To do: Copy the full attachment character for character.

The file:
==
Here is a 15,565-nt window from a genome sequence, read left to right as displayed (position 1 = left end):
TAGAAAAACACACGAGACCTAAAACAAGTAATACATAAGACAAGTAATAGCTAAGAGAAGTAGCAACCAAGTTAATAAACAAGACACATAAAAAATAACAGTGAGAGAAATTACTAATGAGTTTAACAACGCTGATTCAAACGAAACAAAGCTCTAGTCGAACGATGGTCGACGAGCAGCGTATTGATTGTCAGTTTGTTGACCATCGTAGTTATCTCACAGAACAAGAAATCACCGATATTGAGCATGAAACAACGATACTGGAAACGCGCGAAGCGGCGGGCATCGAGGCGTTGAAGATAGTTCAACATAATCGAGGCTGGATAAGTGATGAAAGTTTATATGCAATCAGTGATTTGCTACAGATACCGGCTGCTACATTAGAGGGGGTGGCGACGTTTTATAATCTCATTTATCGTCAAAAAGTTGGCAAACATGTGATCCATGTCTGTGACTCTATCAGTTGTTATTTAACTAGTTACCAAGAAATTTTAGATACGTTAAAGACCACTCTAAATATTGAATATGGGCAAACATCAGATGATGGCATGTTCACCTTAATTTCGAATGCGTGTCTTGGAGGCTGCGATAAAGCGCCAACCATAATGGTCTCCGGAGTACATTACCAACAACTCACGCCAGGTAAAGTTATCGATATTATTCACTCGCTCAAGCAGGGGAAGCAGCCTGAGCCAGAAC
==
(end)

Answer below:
Here is a 15,565-nt window from a genome sequence, read left to right as displayed (position 1 = left end):
TAGAAAAACACACGAGACCTAAAACAAGTAATACATAAGACAAGTAATAGCTAAGAGAAGTAGCAACCAAGTTAATAAACAAGACACATAAAAAATAACAGTGAGAGAAATTACTAATGAGTTTAACAACGCTGATTCAAACGAAACAAAGCTCTAGTCGAACGATGGTCGACGAGCAGCGTATTGATTGTCAGTTTGTTGACCATCGTAGTTATCTCACAGAACAAGAAATCACCGATATTGAGCATGAAACAACGATACTGGAAACGCGCGAAGCGGCGGGCATCGAGGCGTTGAAGATAGTTCAACATAATCGAGGCTGGATAAGTGATGAAAGTTTATATGCAATCAGTGATTTGCTACAGATACCGGCTGCTACATTAGAGGGGGTGGCGACGTTTTATAATCTCATTTATCGTCAAAAAGTTGGCAAACATGTGATCCATGTCTGTGACTCTATCAGTTGTTATTTAACTAGTTACCAAGAAATTTTAGATACGTTAAAGACCACTCTAAATATTGAATATGGGCAAACATCAGATGATGGCATGTTCACCTTAATTTCGAATGCGTGTCTTGGAGGCTGCGATAAAGCGCCAACCATAATGGTCTCCGGAGTACATTACCAACAACTCACGCCAGGTAAAGTTATCGATATTATTCACTCGCTCAAGCAGGGGAAGCAGCCTGAGCCAGAAC